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Old 28-06-2010, 21:05   #1
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I Thought I Fixed the Problem

For some time I have had small problems with the single lever controls (throttle and gears) on my boat. I was annoyed that while the engine was governed to 3000rpm I could only get it to about 2200. This is not a real problem because at that speed the boat is above hull speed anyway because the engine is larger than normal (35ft Martzcraft ketch with a new 35hp motor). The weird thing is that it would rev to 3000 in neutral and reverse but not in forward. So I thought... I can work this out and fix it.

I pulled the bits and pieces apart and checked them and made some adjustments by applying what I thought was logic. I carefully reassembled all the bits. There were none missing and none leftover which is a pretty good indication of approaching success for me.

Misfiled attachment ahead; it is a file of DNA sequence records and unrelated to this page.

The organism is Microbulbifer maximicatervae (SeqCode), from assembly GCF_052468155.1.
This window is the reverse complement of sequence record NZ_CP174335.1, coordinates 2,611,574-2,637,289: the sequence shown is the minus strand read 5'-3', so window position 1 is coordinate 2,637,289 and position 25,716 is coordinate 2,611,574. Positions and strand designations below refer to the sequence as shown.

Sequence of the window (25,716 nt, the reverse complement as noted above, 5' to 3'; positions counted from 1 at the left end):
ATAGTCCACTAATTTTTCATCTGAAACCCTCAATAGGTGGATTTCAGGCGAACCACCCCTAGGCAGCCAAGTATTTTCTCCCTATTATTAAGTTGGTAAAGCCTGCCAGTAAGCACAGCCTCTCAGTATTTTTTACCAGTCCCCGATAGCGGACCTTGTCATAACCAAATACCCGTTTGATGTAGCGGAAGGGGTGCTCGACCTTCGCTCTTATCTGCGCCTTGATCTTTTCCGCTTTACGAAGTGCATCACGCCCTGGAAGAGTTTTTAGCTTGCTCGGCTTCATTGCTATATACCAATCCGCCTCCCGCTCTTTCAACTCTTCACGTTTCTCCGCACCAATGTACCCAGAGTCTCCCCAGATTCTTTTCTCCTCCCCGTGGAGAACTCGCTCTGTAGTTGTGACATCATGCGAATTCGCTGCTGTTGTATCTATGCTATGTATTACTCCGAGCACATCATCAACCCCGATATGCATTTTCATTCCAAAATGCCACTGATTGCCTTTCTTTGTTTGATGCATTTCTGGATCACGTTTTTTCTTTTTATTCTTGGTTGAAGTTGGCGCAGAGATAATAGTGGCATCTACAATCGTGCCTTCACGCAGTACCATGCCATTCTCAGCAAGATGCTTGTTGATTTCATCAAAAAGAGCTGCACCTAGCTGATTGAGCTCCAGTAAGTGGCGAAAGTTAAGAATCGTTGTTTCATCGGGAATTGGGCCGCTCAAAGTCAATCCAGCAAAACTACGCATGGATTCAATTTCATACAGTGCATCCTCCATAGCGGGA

Because I needed to test the revs while underway (I was not going to wack it into gear and throttle up to 3000rpm on the mooring; that would be stupid) I started the engine and checked the throttle... all worked well. I let go the mooring and returned to the cockpit to put the boat in reverse and clear the mooring. I generally just idle backwards a little and put into forward and accelerate away. I carefully made sure that I was well away from the mooring and shifted the lever into the forward gear position and accelerated.... the engine revved really well and then, in a moment of blinding and horrifying insight, became aware that I was not able to get either forward or reverse gears. The wind had blown me away from the mooring and I was now drifting slowly towards other peoples well loved and expensive bits of floating fibreglass and wood and even further away from the mooring. While I was actually speechless at this point in time a large and obscene vocabulary ran through my mind while I ran for the anchor locker and threw out the pick. I waited anxiously for it to get some purchase as I drifted ever closer to two other boats. It took what seemed like an age to dig in but dig in it did. I was too close to two other boats for comfort so I rapidly deployed a number of fenders on each side.